covered me like the pillow
I can hardly tell the difference”
“I swear you’d fall like a feather if I was cruel
love would melt me like hot butter”
Unlike “The Man with the Child in His Eyes,” which talks about the other in party in the third person, “So Soft” uses second person, putting the audience in a vulnerable, subordinate position. It’s a thoroughly surprising song, one of Kate’s boldest to date—the stand-out lyric for me is “dancing to the music, so low/I knead you like dough,” a line astounding for its sheer corniness. But being a dom doesn’t mean controlling a partner—indeed it entails having a soft spot for gentle people. It’s a benevolent, sweet song, one of my favorites to date.
And we have another song about transgression. “You’ve never driven through a red light/or let your mind leave your body,” the singer frantically shouts at their straight-edge partner. “It’s pitch black every night/you set the clock right for the morning alarm.” They won’t even pay attention to good rock ‘n’ roll (the first and last time that phrase appears in a Kate Bush song, unique among 70s rock singer-songwriters) because they’re fixated on “the old one two” (boxing shorthand for two quick successive punches.)
If it sounds like I’m summarizing here, that’s probably because “Nevertheless You’ll Do” is the most straightforward song of this batch. It’s a standard rock tune sung by a hippie who’s driven slightly mad by their respectable, probably middle-class partner for engaging in (horrors) mundane, ordinary life. Yet ultimately, they seem okay with that. Sometimes a down-to-earth person will keep you grounded in a wild life. But that doesn’t mean they won’t drive you up the wall with their ordinariness.
We finish on a song which clashes in tone and content with the rest of this lot. “Stranded on the Moonbase” is less indulgent than these other songs, being less interested in pleasure than the subversion of it. It takes the classic image of space exploration and zeroes in on the sheer agonizing slowness of it. “Looking out at the roof window/I’ve seen many strange things/from shooting stars to stars ‘n’ stripes/thought I’d caught a glimpse of golden wings.” Kate strikingly mixes whimsy with the banalities of imperialism here—the moon is just another playground for American triumphalism rather than a wonderland of jetpacks and Cybermen, and this is fundamentally strange. The final frontier is just another quotidian market, its mystery culturally devalued. Science fiction of a few years previous shares that disappointment, what with much of 2001 consisting of people in space waiting for things to happen, and Doctor Who’s story The Moonbase focused on little things like the sugar in astronauts’ coffee. Yet the death of Space as an idea doesn’t remove the material reality of space, which is still a cold, dangerous place. “The air is getting low,” repeats the singer countless times over the song. Death seems inevitable, but even that’s expressed as “a vision of a great white dove” and “the creaking of the pearly white gates above.” The song’s darkness is surprising to be sure—the heightened experiences in Kate Bush songs are usually more uplifting than this. Perhaps that was inevitable. Some of her best songs will be about unwinnable trials. Even Kate Bush can’t keep the darkness at bay forever. Sometimes it’ll just creep in.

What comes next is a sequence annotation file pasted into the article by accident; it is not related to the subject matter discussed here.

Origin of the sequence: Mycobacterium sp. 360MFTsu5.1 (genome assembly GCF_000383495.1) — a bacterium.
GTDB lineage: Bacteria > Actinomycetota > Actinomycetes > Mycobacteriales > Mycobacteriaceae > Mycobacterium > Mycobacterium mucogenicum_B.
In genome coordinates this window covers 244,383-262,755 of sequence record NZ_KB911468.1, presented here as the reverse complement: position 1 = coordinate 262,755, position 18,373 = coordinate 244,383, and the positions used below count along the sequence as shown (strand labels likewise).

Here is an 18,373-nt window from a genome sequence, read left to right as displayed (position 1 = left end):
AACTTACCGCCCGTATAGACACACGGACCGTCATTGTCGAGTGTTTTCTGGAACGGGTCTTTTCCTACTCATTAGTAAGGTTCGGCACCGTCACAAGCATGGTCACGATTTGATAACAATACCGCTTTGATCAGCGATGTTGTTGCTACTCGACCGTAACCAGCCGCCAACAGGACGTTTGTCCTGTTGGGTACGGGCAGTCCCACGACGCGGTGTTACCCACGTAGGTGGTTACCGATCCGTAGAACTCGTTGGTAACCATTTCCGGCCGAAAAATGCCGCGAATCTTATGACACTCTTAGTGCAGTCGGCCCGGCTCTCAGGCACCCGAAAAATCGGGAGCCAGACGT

Recorded c. 1976/1977 at 44 Wickham Road, Brockley. Personnel: Kate Bush—vocals, piano. Images: 44 Wickham Road, Brockley; narcissus; David Bowie’s Kirlian photography; Man and Woman (Edvard Munch); Robert Mapplethorpe and Patti Smith (Norman Seeff); Doctor Who: The Moonbase. Special thanks to Ilana Correa.